It will be interesting to see why Republicans don’t vote for Carson, but I am confident there will come a “I would love to vote for Carson but he can’t win because. . .” moment for him. The polls this early are utterly irrelevant. Like college football rankings, it’s possible for the pre-season #1 to win the national championship–it’s happened a few times; not many, but a few–but starting the season at #1 is statistically almost a curse. Trump and Carson are doing well in Iowa, Trump is the ostensible leader of the pack, but we’re still in the preseason–where the scores don’t count yet.

I confess to being surprised by Carson in the first Republican Primary debate. He was the only candidate who impressed me on the whole stage. If I were to judge the Republican lineup solely on the August 6th debate, Carson would be my choice. Unfortunately for Carson, I follow politics and am aware of other things he has said before:

Obamacare is really I think the worst thing that has happened in this nation since slavery.” And it is in a way, it is slavery, because it is making all of us subservient to the government. And it was never about healthcare, it was about control.” – 2013 Value Voters Summit

I think when most people, when they finish [AP American History] they’d be ready to sign up for ISIS.” – Speech before the Center for Security Policy’s National Security Action Summit

I mean, [our so­ci­ety is] very much like Nazi Ger­many. And I know you’re not sup­posed to say ‘Nazi Ger­many,’ but I don’t care about polit­ic­al cor­rect­ness. You know, you had a gov­ern­ment us­ing its tools to in­tim­id­ate the pop­u­la­tion. We now live in a so­ci­ety where people are afraid to say what they ac­tu­ally be­lieve. And it’s because of the PC police, it’s because of politicians, it’s because of news.” – 2014 New York Meeting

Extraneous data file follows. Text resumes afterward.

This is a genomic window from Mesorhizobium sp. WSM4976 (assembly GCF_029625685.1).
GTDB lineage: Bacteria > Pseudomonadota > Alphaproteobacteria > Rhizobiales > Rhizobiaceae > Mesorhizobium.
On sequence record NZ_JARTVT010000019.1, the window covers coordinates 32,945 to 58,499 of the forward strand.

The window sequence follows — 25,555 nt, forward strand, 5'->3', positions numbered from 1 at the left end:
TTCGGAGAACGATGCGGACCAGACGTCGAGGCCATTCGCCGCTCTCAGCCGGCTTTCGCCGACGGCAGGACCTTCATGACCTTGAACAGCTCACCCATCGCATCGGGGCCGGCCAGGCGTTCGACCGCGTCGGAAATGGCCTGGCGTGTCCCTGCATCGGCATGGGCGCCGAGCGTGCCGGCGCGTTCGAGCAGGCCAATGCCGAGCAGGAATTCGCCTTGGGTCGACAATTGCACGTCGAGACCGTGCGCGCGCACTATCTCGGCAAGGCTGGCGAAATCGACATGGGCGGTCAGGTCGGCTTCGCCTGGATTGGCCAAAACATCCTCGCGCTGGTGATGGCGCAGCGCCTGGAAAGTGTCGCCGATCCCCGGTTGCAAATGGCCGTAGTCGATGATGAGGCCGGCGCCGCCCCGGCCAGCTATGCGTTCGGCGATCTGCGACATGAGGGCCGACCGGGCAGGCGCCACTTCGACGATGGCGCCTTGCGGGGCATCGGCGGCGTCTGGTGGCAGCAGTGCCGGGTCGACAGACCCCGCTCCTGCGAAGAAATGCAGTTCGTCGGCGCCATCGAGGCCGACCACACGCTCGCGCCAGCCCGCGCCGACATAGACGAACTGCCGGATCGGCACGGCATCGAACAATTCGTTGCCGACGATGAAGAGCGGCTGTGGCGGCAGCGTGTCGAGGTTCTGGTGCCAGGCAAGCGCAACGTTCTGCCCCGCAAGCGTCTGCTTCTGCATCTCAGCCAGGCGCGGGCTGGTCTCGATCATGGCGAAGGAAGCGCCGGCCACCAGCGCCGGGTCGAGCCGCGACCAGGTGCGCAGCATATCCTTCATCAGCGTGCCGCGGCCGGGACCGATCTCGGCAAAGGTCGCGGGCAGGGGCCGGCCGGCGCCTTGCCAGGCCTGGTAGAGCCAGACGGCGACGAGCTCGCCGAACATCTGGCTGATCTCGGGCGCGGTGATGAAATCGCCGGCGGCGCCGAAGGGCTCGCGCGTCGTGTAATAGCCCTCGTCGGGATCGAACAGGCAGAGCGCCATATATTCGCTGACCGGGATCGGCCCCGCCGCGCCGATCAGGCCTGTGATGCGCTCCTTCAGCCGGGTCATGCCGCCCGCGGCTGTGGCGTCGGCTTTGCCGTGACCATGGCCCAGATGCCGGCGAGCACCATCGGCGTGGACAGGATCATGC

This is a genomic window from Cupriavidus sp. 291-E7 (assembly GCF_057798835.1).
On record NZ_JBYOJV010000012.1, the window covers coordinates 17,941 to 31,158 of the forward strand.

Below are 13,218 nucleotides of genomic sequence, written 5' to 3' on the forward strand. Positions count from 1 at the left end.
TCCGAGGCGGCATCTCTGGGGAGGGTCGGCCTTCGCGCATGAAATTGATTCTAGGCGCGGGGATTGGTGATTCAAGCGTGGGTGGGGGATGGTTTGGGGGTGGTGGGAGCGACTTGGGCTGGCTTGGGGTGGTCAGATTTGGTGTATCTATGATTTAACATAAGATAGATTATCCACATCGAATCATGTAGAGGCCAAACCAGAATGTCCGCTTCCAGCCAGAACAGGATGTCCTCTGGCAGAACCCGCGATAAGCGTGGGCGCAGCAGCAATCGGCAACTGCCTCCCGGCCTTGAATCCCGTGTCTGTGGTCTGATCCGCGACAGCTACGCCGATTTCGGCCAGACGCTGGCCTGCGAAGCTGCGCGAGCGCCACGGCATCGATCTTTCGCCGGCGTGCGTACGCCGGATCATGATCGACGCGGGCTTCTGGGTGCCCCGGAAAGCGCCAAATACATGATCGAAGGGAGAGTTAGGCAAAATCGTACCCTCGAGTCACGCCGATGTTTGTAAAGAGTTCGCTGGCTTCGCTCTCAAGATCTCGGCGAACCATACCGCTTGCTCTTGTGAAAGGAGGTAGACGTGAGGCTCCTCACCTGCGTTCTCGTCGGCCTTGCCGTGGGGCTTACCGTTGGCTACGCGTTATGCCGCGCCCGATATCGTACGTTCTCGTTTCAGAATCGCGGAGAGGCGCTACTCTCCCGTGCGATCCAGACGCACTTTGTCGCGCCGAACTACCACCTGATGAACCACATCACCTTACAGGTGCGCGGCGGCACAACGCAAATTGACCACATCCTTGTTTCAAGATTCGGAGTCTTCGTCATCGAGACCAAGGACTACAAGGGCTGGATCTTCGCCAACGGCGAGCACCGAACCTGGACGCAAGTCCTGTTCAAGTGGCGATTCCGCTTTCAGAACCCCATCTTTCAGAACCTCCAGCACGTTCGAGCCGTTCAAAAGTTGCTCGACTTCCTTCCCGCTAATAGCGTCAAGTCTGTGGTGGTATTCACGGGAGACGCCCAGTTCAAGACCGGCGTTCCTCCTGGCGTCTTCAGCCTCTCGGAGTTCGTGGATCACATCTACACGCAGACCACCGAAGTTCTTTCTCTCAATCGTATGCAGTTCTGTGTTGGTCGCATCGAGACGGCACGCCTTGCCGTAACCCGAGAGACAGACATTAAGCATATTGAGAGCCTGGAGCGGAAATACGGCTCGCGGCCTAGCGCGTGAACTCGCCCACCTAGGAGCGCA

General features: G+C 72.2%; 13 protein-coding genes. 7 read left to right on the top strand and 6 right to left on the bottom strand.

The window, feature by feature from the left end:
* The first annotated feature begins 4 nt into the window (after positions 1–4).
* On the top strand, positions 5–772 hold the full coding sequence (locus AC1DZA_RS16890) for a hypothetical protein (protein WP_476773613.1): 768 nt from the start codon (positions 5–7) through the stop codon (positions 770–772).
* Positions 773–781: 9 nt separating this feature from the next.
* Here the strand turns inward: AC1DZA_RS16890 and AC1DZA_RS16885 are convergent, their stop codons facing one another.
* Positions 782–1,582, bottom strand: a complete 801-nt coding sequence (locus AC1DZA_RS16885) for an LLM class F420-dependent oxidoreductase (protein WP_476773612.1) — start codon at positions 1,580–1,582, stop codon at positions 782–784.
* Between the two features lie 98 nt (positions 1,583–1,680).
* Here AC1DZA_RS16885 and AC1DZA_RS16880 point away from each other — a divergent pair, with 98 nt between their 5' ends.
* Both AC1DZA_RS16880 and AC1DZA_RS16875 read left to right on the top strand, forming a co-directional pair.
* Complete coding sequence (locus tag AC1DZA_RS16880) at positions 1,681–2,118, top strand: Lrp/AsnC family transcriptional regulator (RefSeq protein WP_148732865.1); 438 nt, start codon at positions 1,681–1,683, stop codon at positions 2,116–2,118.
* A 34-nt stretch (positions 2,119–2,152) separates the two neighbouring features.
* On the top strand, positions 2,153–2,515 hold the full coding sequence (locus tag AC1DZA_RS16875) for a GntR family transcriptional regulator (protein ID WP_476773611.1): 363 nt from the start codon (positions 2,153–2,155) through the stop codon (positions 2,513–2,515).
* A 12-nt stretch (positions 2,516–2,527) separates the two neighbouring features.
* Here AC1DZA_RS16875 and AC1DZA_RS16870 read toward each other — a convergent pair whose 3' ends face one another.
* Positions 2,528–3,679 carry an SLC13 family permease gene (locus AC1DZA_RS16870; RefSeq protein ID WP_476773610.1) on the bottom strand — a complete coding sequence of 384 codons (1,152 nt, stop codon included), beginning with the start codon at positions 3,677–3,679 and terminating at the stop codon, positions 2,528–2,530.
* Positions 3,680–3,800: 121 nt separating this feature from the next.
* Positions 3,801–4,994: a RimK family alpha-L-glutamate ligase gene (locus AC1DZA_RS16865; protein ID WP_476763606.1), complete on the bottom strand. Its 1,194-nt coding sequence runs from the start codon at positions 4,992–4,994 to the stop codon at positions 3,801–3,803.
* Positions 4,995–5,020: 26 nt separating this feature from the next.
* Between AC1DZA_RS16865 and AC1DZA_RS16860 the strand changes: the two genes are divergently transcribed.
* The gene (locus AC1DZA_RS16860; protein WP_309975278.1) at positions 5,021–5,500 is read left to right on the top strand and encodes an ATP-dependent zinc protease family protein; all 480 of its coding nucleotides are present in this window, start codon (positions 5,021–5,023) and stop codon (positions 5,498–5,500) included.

This is some seriously weird shit to say. The Affordable Care Act is exactly nothing like slavery. Maybe the fact that this needs to be explained to a black man in 2015 means we’ve come a long way since Roots (and, by extension, slavery for that matter), but for me it’s a little disconcerting. His lament against advanced history courses seems to be that they aren’t nationalist propaganda and instead teach, well. . . history. As for his claim about Nazi Germany, that’s just batshit insane. Saying the wrong thing in public in Nazi Germany landed you in a government death camp. That doesn’t happen here. Saying the wrong thing if you are a celebrity or politician can cost you, yes–in the eyes of the public and the media. It’s hardly the same. Donald Trump’s “Mexicans are rapists” rant cost him some contracts and television appearances. It made him the object of scorn for pundits, bloggers and comedians. On the other hand, it gave him a huge jump in the Republican primary polls. Republicans may not be racist, but comments the general public tends to find racist seem to resonate with Republican voters, by some odd coincidence. Still, until we see Donald Trump locked up in a camp waiting to be gassed, let’s lay off the “very much like Nazi Germany” comparisons because they are just stupid.